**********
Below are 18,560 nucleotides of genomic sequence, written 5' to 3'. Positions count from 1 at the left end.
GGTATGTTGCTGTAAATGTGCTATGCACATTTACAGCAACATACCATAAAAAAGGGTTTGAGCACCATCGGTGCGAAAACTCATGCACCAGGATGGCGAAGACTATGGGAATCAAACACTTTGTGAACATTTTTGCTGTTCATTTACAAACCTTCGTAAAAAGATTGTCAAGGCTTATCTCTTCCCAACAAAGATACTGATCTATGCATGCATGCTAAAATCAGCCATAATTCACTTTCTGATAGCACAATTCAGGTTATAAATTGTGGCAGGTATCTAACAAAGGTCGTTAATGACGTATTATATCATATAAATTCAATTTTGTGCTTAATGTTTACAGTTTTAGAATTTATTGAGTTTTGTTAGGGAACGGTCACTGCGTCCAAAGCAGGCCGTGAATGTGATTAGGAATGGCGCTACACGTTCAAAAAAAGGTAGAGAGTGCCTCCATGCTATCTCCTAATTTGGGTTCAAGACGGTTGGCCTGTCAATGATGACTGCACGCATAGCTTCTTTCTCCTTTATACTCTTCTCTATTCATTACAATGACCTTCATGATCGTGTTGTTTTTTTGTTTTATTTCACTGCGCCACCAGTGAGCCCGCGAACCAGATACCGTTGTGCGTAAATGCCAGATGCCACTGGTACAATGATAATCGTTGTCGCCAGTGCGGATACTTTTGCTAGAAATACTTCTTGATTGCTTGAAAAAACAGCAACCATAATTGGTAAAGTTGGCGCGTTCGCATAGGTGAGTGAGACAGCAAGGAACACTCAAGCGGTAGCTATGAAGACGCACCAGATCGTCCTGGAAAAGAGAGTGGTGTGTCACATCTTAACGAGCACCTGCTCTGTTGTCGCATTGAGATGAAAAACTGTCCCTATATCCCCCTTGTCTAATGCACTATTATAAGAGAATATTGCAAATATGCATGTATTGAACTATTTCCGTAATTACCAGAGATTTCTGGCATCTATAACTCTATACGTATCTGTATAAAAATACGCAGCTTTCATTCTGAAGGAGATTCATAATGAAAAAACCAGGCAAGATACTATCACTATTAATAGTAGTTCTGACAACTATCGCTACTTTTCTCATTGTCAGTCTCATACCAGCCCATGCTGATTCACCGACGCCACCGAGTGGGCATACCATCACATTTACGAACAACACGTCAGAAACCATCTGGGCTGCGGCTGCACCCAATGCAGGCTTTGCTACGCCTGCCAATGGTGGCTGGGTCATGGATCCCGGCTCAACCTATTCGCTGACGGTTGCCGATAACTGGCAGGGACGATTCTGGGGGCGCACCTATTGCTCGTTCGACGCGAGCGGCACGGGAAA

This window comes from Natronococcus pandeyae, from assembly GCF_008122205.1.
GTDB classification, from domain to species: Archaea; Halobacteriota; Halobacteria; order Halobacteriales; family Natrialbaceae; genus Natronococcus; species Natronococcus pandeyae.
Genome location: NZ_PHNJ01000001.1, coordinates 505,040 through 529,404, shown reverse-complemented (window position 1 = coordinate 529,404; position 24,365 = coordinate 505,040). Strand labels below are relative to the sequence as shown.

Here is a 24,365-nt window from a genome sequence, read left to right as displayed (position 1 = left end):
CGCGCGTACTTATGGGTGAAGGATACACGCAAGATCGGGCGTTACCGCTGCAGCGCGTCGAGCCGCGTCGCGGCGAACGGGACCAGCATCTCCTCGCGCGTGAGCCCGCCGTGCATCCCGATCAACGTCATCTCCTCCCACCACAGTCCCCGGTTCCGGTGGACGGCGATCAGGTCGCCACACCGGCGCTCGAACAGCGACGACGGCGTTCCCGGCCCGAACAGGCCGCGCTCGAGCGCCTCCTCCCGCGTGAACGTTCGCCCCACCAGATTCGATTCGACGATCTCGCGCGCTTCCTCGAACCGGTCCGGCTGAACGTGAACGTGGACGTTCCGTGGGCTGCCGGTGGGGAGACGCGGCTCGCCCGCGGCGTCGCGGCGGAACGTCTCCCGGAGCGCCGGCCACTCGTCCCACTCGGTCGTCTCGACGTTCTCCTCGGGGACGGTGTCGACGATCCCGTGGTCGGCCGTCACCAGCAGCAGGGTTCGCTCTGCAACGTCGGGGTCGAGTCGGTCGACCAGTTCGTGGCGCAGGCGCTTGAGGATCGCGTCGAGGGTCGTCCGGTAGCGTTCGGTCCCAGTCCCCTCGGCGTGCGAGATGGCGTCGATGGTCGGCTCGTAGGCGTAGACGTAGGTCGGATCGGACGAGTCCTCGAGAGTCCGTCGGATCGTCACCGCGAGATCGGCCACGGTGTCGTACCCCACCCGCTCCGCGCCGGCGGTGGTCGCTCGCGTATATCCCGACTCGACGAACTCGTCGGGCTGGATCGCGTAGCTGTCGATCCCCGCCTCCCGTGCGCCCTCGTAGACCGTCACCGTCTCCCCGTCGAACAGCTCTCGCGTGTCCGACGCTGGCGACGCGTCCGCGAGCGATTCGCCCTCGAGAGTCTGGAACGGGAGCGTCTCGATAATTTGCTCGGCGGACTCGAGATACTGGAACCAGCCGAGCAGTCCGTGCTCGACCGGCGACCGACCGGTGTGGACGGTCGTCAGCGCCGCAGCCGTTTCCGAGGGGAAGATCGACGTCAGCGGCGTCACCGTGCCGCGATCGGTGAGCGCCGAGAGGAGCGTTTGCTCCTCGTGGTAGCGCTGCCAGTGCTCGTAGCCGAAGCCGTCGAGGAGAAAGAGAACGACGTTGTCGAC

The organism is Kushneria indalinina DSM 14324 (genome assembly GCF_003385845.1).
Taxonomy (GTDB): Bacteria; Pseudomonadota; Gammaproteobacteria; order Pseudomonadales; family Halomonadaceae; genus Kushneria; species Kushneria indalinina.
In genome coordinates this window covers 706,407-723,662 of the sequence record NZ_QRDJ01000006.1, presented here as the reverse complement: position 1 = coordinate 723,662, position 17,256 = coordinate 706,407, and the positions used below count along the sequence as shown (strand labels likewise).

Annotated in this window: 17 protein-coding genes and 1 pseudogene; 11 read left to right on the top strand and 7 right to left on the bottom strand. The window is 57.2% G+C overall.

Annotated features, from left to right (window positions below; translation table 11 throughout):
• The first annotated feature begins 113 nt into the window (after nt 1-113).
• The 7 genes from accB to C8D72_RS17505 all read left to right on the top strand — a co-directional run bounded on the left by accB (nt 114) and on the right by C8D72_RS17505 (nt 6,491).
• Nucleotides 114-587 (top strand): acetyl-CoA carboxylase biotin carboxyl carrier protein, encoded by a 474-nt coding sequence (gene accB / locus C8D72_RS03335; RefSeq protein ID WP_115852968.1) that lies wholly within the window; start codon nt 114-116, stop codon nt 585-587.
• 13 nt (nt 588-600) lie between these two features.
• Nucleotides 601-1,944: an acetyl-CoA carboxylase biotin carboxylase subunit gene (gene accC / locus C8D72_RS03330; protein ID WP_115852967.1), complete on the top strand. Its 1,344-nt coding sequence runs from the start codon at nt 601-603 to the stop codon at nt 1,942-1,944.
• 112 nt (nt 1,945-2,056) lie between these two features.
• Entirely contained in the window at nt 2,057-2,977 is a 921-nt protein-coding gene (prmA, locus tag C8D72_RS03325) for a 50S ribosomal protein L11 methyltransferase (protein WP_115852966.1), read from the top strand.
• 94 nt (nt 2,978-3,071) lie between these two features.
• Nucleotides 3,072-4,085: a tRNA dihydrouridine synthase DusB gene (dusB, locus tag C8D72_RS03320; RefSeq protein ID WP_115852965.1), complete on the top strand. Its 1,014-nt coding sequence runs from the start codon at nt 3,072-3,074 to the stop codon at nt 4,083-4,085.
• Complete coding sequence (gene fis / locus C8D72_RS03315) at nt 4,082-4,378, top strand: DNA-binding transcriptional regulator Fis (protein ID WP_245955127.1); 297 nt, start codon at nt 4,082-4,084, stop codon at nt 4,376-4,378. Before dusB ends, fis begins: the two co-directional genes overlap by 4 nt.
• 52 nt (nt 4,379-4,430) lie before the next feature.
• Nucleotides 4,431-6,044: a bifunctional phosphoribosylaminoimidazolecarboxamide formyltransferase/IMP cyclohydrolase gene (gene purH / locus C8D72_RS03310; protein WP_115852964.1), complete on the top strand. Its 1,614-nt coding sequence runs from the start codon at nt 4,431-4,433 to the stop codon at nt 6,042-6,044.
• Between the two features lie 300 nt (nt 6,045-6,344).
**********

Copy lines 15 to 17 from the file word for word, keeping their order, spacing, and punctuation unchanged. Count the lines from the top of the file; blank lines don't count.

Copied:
• Nucleotides 114-587 (top strand): acetyl-CoA carboxylase biotin carboxyl carrier protein, encoded by a 474-nt coding sequence (gene accB / locus C8D72_RS03335; RefSeq protein ID WP_115852968.1) that lies wholly within the window; start codon nt 114-116, stop codon nt 585-587.
• 13 nt (nt 588-600) lie between these two features.
• Nucleotides 601-1,944: an acetyl-CoA carboxylase biotin carboxylase subunit gene (gene accC / locus C8D72_RS03330; protein ID WP_115852967.1), complete on the top strand. Its 1,344-nt coding sequence runs from the start codon at nt 601-603 to the stop codon at nt 1,942-1,944.